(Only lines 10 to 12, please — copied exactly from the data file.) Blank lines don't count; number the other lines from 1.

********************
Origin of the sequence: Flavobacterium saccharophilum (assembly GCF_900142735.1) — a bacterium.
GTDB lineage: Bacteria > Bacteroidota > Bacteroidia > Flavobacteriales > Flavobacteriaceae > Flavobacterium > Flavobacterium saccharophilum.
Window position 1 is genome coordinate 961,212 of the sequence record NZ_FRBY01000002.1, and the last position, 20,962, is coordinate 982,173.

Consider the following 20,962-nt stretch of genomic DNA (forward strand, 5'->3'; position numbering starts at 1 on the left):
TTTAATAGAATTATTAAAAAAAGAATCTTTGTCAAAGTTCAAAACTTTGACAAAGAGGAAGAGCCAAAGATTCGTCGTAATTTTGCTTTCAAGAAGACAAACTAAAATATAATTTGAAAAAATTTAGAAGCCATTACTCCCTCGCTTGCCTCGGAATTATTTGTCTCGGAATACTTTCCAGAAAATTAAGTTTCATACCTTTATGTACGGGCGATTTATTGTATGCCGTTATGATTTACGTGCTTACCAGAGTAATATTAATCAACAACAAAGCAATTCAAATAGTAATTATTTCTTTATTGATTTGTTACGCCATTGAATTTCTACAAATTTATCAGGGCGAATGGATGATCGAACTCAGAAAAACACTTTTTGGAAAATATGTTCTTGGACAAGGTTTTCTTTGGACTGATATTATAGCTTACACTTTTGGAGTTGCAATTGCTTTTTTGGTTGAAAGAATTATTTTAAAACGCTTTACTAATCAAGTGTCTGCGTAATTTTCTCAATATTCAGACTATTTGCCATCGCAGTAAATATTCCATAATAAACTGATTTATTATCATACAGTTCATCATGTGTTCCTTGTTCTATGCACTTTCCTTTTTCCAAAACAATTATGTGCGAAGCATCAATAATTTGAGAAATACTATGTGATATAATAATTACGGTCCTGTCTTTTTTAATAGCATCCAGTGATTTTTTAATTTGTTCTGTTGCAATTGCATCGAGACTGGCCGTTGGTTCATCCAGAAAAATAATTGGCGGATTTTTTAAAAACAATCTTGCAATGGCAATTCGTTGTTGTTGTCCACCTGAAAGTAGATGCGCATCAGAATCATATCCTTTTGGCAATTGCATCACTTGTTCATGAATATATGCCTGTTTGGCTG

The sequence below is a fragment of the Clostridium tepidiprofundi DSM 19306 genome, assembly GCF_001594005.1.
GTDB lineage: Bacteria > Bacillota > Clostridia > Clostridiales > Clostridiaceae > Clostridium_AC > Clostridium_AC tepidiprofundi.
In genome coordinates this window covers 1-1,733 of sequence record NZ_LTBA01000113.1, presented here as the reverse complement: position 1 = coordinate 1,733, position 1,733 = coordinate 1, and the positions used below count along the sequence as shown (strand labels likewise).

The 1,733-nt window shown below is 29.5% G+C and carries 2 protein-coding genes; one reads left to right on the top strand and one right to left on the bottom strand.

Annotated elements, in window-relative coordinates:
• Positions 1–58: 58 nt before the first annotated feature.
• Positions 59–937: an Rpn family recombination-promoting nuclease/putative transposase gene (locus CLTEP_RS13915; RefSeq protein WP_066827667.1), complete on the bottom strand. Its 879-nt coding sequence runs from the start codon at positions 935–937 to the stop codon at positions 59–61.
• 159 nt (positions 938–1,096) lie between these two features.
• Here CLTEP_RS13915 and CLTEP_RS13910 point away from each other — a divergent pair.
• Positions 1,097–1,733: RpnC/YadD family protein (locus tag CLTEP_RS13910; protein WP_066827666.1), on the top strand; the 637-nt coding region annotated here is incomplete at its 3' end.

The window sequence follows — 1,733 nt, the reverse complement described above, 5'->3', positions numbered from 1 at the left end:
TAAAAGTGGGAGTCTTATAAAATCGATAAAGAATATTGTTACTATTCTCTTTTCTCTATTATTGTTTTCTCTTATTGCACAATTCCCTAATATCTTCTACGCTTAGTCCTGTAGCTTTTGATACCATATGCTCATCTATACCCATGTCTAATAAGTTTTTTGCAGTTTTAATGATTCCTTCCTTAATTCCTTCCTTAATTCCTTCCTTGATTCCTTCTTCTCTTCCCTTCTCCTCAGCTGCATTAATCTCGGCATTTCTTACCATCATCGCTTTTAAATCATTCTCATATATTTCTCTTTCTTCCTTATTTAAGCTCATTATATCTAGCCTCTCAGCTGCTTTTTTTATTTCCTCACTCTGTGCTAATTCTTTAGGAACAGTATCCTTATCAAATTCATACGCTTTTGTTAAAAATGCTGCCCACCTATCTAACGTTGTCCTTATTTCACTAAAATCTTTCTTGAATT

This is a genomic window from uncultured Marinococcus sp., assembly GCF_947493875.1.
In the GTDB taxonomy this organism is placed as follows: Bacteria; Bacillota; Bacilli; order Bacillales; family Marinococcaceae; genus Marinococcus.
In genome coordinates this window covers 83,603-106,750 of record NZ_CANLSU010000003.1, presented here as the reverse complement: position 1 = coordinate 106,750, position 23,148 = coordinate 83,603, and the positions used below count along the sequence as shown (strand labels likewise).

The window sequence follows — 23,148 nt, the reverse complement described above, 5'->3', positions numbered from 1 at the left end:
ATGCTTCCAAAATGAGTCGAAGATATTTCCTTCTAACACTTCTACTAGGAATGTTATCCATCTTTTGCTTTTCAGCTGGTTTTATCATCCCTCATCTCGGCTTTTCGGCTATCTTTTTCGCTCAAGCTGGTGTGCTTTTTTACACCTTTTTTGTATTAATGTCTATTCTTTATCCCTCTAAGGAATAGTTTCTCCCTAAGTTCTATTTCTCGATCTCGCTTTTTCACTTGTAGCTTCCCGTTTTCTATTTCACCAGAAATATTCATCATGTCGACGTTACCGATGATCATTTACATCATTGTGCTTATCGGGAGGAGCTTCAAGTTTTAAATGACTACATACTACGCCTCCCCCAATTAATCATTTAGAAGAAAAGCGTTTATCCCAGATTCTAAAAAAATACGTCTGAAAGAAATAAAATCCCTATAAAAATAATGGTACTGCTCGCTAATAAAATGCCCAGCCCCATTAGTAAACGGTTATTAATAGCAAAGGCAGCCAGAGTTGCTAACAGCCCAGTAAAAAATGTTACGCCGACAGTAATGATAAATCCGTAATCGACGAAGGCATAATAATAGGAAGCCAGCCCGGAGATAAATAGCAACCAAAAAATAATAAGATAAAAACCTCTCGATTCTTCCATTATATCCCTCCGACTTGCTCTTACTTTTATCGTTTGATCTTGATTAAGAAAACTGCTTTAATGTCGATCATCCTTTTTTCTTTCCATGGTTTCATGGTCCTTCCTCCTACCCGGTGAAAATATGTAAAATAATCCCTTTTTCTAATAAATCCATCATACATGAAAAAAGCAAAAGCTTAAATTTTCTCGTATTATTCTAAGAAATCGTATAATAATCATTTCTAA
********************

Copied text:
Annotated elements, in window-relative coordinates:
• Positions 1–58: 58 nt before the first annotated feature.
• Positions 59–937: an Rpn family recombination-promoting nuclease/putative transposase gene (locus CLTEP_RS13915; RefSeq protein WP_066827667.1), complete on the bottom strand. Its 879-nt coding sequence runs from the start codon at positions 935–937 to the stop codon at positions 59–61.